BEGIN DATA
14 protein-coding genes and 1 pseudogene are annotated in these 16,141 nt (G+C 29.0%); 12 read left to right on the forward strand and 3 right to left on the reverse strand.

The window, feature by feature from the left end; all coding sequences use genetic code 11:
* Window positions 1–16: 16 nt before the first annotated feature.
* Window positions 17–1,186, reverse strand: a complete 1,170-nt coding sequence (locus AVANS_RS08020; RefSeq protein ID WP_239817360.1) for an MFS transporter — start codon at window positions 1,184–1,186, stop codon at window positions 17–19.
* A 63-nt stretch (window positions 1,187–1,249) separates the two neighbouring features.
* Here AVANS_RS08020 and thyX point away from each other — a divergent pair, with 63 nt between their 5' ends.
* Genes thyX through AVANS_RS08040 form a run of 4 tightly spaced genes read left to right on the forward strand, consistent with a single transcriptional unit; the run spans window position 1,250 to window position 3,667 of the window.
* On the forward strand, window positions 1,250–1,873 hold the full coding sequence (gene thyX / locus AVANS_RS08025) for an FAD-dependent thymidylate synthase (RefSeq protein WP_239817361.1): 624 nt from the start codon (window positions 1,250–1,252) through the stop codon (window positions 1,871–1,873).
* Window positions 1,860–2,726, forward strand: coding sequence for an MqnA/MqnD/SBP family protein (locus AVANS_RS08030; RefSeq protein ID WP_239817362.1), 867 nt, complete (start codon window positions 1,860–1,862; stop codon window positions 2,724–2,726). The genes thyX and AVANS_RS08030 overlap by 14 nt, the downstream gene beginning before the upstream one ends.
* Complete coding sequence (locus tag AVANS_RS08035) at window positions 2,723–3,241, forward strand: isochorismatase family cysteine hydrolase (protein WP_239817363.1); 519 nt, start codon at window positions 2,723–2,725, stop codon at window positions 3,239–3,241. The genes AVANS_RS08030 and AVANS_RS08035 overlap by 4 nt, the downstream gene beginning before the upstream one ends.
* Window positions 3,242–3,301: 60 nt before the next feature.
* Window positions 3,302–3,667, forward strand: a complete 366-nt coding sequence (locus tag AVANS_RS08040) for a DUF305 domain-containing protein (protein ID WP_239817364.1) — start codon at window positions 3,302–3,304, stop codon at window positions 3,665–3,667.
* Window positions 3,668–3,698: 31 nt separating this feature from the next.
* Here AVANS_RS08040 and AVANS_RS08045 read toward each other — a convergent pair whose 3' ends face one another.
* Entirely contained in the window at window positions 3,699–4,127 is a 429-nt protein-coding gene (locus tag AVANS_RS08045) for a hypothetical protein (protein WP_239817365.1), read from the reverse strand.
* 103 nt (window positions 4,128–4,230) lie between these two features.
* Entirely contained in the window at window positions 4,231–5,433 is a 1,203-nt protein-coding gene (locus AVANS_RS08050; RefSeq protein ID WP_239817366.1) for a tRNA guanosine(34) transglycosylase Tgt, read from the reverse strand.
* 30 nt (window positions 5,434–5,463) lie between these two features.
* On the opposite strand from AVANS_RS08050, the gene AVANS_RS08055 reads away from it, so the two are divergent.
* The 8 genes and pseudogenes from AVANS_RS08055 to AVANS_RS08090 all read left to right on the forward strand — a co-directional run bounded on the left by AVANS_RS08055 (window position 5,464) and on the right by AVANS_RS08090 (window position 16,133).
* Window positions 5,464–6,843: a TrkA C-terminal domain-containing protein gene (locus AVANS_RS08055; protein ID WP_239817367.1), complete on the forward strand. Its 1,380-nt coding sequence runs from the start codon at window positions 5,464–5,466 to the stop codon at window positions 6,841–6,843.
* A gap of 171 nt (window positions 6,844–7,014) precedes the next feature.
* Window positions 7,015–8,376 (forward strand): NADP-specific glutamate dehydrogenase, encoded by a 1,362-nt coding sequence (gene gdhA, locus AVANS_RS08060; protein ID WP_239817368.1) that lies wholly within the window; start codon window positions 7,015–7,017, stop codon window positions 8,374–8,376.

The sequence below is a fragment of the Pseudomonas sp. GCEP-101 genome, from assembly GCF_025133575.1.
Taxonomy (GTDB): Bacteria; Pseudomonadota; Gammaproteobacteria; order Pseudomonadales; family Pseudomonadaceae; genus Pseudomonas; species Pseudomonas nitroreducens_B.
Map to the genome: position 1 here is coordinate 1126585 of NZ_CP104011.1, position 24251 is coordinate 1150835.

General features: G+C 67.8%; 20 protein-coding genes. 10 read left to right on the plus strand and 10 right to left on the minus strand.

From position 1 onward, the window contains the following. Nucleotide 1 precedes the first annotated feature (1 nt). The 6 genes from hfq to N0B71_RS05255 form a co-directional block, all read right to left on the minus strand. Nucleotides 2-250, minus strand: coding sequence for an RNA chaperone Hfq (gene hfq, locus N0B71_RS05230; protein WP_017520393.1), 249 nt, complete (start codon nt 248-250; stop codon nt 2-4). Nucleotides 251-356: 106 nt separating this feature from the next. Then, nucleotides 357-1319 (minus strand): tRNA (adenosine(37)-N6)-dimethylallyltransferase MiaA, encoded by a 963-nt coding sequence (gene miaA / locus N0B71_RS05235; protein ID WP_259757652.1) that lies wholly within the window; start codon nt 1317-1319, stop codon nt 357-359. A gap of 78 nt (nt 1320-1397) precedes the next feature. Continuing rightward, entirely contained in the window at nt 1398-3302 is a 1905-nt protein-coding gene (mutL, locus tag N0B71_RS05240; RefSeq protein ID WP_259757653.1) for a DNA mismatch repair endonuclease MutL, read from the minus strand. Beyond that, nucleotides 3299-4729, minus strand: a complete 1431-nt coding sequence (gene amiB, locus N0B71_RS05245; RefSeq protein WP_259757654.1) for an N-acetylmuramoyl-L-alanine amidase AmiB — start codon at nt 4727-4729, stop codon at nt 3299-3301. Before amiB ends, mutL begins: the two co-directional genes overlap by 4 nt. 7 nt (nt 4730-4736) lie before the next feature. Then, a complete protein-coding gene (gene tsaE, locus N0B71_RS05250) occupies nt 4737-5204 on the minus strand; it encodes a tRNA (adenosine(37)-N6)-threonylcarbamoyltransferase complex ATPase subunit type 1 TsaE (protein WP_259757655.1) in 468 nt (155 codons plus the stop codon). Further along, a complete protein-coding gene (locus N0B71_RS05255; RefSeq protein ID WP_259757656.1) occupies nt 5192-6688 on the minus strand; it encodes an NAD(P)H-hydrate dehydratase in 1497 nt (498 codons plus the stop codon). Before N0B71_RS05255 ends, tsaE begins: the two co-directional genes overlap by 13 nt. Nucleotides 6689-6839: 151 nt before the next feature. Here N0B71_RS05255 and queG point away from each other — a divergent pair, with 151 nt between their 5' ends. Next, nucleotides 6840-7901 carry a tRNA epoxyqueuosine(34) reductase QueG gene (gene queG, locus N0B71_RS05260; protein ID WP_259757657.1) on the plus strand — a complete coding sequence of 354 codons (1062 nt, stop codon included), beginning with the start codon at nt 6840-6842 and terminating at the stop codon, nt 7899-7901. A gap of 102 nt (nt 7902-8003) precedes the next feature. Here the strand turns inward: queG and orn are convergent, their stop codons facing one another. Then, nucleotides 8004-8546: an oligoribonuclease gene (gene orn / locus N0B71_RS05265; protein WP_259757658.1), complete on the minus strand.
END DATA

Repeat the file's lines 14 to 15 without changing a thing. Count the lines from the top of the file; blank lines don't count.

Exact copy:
* Here AVANS_RS08040 and AVANS_RS08045 read toward each other — a convergent pair whose 3' ends face one another.
* Entirely contained in the window at window positions 3,699–4,127 is a 429-nt protein-coding gene (locus tag AVANS_RS08045) for a hypothetical protein (protein WP_239817365.1), read from the reverse strand.